In the fall 2006 issue of HMC’s magazine, in response to the prompt “Leadership is …” Maria Klawe responded “Enabling others to succeed.” Here, we feature an alumna who shares how Klawe influenced her life and career.
Sophie Poole ’25 first met President Maria Klawe when she was 15 years old. Then, she was working on a project for Engineer Girl, an organization that brings national attention to the exciting opportunities that engineering represents for girls and women.
Poole, who was adopted from China when she was 10 months old, worked especially hard to showcase these possibilities and careers to girls who had not come from places where they had easy access to STEM education. But she was also worried that she wasn’t the right person to be talking to middle school girls about STEM, even though she wanted to show them the opportunities they could find in those fields.
So she conducted video interviews with women in STEM-related fields. “By showing them role models, I was hoping they would gain courage within themselves,” she says, and that, just through sheer curiosity, they’d hear something in one of these talks and run with it on their own.
Klawe was one of the people Poole asked for an interview, and they talked about what it was like to be the president of a college, especially a STEM-focused one. Klawe also helped Poole see that she was more than capable of mentoring younger girls, no matter what her age. “She really helped me with that project. It’s one of the best things I’ve done with my life,” Poole says.
Not only is that conversation between Klawe and Poole still shown to middle school girls and members of SWENext, the Society of Women Engineers’ youth program and at National Academy of Engineering Conferences, but it also gave Poole confidence in her ability to be a mentor—and to be herself as well. In high school, Poole was being told that that if she wanted to compete with men, especially in male-dominated fields, that she had to be aggressive and overpowering.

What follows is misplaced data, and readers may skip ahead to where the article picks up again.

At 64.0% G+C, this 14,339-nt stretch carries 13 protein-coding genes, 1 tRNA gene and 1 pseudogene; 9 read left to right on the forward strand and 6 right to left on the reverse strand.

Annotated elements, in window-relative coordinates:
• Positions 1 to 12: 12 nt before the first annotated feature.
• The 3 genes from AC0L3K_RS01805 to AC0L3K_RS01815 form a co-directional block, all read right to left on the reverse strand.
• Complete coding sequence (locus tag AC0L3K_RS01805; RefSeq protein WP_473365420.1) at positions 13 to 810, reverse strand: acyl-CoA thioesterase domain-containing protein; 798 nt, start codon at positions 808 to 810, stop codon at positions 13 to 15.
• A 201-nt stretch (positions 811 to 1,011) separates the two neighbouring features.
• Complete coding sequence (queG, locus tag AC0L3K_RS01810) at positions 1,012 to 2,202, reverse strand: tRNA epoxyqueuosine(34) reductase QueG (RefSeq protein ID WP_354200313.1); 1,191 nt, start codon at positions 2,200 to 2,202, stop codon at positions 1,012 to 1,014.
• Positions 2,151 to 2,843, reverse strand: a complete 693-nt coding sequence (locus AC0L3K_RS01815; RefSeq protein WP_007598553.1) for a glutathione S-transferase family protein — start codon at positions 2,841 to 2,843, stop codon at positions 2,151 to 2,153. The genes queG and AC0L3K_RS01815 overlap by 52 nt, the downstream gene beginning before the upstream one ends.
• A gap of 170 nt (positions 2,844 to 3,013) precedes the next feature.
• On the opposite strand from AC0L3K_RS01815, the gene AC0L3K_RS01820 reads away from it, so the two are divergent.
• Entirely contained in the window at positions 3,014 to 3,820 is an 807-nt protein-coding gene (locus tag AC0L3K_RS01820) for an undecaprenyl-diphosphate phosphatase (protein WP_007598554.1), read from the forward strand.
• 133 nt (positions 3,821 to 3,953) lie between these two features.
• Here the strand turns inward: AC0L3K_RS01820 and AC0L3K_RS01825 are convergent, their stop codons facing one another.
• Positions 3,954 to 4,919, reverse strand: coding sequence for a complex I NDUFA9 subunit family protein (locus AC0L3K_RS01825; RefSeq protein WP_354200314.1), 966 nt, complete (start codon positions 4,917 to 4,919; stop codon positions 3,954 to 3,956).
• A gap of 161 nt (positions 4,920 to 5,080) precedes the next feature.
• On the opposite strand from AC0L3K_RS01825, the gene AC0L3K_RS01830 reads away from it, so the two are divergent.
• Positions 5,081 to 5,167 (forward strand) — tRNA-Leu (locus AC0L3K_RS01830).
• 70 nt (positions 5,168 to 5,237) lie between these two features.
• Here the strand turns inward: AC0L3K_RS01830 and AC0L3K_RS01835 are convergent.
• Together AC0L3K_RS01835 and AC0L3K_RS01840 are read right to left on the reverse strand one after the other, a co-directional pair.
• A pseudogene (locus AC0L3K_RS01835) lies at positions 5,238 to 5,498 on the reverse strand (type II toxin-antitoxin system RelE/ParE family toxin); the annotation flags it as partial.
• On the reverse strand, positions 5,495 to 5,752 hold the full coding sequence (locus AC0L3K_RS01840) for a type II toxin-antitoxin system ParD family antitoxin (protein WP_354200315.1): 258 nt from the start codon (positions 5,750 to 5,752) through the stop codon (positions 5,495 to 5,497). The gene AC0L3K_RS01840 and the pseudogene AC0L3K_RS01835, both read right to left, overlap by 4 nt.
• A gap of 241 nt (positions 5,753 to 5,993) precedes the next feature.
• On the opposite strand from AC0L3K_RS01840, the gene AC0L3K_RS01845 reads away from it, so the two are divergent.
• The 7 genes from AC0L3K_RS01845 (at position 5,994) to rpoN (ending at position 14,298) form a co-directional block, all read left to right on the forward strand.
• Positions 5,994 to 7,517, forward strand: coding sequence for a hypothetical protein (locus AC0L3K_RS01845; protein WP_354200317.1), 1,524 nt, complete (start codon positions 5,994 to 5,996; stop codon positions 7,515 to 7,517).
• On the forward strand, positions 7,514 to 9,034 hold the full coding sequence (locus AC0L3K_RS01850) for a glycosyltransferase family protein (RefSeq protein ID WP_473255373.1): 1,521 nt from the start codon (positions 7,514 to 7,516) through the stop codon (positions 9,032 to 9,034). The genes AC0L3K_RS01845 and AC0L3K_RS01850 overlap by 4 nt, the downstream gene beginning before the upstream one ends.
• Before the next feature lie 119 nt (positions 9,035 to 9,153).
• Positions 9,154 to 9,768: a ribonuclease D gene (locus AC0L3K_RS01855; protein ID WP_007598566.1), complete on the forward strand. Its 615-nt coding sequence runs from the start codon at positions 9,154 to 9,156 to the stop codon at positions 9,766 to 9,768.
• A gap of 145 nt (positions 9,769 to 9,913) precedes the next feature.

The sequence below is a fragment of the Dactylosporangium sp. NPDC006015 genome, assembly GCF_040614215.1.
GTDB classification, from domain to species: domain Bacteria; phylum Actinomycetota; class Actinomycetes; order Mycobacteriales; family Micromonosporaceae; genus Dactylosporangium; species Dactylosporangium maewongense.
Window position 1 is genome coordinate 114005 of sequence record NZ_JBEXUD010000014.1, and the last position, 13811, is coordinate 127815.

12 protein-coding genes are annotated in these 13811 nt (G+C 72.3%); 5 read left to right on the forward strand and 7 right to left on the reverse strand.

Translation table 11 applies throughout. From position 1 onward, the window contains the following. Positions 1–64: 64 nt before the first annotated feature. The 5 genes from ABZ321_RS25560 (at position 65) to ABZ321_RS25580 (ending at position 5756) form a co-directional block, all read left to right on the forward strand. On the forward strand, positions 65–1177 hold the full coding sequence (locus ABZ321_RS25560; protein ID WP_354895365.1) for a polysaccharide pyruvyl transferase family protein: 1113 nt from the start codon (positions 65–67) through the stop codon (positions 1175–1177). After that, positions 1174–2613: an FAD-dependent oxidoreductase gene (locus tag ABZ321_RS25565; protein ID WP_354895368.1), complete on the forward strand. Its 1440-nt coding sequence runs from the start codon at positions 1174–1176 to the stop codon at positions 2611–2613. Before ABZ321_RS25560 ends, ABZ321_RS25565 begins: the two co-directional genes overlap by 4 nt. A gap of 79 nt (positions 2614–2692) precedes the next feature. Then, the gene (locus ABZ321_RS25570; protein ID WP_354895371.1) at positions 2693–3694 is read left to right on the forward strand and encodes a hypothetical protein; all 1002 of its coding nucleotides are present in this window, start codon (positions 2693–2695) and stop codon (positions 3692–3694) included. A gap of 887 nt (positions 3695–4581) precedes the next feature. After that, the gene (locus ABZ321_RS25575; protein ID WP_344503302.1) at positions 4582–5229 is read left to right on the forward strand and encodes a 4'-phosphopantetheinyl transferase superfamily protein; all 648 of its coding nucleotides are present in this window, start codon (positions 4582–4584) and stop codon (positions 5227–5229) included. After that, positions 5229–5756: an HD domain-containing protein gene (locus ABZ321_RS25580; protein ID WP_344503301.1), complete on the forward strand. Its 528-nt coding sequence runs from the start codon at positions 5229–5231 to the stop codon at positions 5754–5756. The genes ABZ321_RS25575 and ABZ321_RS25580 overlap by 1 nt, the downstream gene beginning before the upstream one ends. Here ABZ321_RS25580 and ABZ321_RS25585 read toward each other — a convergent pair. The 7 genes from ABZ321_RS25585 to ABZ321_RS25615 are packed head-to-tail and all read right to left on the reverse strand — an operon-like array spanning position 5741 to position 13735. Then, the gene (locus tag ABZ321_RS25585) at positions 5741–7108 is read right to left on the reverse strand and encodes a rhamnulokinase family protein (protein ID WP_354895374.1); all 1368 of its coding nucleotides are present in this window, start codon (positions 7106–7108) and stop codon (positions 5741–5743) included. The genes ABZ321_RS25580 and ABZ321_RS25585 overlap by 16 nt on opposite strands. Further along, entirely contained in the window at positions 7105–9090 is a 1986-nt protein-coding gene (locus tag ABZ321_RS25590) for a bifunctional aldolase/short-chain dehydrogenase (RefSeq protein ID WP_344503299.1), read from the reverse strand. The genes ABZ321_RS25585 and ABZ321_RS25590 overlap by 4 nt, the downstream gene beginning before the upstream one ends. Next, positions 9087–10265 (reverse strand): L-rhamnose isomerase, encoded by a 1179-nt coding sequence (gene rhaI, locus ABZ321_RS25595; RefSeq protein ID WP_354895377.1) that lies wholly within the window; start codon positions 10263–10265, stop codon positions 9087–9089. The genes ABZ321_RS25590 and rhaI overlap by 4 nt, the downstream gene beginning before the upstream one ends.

“Maria wasn’t like that. She was authentic and wanted to bring out the best in everybody. She talked about how she would ask for other people’s ideas and opinions and build on that,” she says. “I thought, that is real leadership, not pushing others down to get on top.”
President Klawe also encouraged her to apply to Harvey Mudd College, to succeed here and take risks, whether that was studying a subject she didn’t know much about or trying out innertube water polo.
Poole also learned that science—and academia in general—doesn’t have to be so serious or stiff. On walks around campus, Klawe was friendly and open in ways that Poole assumed a college president wouldn’t be. Klawe also talked about her hobbies outside of school, like painting. Every year, Klawe painted a scene from Harvey Mudd College for holiday cards, including one of squirrels on campus. “To see that kind of humor in a president is amazing,” Poole says.
Likewise, when Poole found out they shared a love of key lime pies, she made one for Klawe in a pie dish with all the numbers of π on it, a fun play on words and math concepts.
Poole isn’t sure yet what she’ll do with her Harvey Mudd degree but knows she’ll pursue a career in STEM. This mentorship and friendship with Klawe has given Poole belief in herself and her abilities and has inspired her to keep mentoring, too. “I could see parts of her that I want to become,” she says of Klawe. “I’m not planning on being a president of a college, but for any leadership position, I’ve become a lot more confident with myself.”
She also wants to take Klawe’s approach to learning and work: that it’s a lifelong journey. “When she was talking about retiring, it wasn’t in a negative way,” says Poole.
She’s also inspired by Klawe’s continuing commitment to women in STEM. “I thought that was amazing, that retirement doesn’t mean that you just stop, but that you do all that you can. She’s just nonstop,” Poole says. “Most people would stop, say they’re satisfied and leave. She knows there’s still more this world needs, and she’s determined to do it.”